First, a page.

Although it may seem like the technology of the Iron Man suit is generations away, students got a hands-on look at new wearable technology Thursday night.
Shift, a non-profit and living space centered on entrepreneurship, hosted this opportunity Thursday night at their house on Oxford Road. About 40 students tried on the Myo armband, which allows users to control their surroundings through hand gestures.
Business senior Alex Lee, Shift’s general manager, said the event was a way for students to preview the Myo armband before it is presented at this weekend’s MHacks IV.
“By having the event in a closed setting, it’s a lot more intimate,” Lee said. “It allows for better communication, and better understanding of what’s going on. If you were one in four hundred kids, you can’t really ask questions.”
Students first listened to Chris Goodine, the so-called “developer evangelist” at Thalmic Labs — the creator of Myo armband —, explain how the Myo armband works and watched him use the band to fly a small drone around the room.
Later, students were able to test out the Myo armband by putting it on their forearm and following a number of prompts on a computer screen. These included waving the hand left or right, touching the pinky to the thumb or putting the hand in a fist. The computer screen then showed the user what hand motions controlled things such as music volume and room temperature.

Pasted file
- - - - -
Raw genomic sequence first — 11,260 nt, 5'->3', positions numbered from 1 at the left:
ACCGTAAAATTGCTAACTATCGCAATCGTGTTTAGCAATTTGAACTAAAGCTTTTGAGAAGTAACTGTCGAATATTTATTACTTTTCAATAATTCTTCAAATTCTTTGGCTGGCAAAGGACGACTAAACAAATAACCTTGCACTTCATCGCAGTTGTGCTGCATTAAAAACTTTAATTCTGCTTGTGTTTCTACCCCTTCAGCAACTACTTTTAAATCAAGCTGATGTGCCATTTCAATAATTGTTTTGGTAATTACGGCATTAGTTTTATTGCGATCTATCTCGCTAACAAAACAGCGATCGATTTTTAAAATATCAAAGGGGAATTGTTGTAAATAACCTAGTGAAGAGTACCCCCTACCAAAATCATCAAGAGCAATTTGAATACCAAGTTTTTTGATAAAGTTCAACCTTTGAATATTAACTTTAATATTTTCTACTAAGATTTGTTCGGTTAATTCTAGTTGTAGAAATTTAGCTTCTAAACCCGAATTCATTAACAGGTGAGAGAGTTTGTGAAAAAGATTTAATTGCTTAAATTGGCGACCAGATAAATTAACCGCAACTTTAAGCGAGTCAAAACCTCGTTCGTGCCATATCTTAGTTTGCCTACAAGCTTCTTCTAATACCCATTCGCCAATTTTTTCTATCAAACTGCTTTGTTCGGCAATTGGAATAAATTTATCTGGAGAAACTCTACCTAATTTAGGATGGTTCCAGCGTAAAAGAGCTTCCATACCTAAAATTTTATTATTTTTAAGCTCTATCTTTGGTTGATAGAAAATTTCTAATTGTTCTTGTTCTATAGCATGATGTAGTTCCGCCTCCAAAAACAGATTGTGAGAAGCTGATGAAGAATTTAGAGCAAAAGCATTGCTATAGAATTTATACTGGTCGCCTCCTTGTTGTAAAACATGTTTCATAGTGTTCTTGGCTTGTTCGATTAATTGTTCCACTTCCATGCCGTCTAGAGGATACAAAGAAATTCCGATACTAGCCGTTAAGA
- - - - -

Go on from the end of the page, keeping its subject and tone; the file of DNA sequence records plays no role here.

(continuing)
“Hardware is shifting towards getting input from the physical sense so it’s really interesting to see what startups are coming with right now,” LSA junior Robin Mehta said. “And we get a hands on experience.”
Goodine said the Myo armband’s name comes from the gesture recognition technology, known as electromyography. This technology is currently used in the medical setting for measuring a patient’s heart activity with electrodes, among other applications.
“Gesture control allows you to enjoy digital technologies with your hands,” Goodine said. “It’s a more natural way of interacting with everyday objects, so the idea there is just having the ability to do that in the digital world as well.”
The Myo armband picks up small electrical signals that are produced by muscles when they contract. Over time the Myo armband can adapt to the motion of the user’s arm, giving them gesture control.
Engineering freshman Steven Schmatz said he attended the event to get a better understanding of gesture technology.
“The Myo band seems like a device with so much potential that you can use for hackathons, for example,” Schmatz said. “I think wearable technology is definitely going to revolutionize the way we think about our interaction with technology.”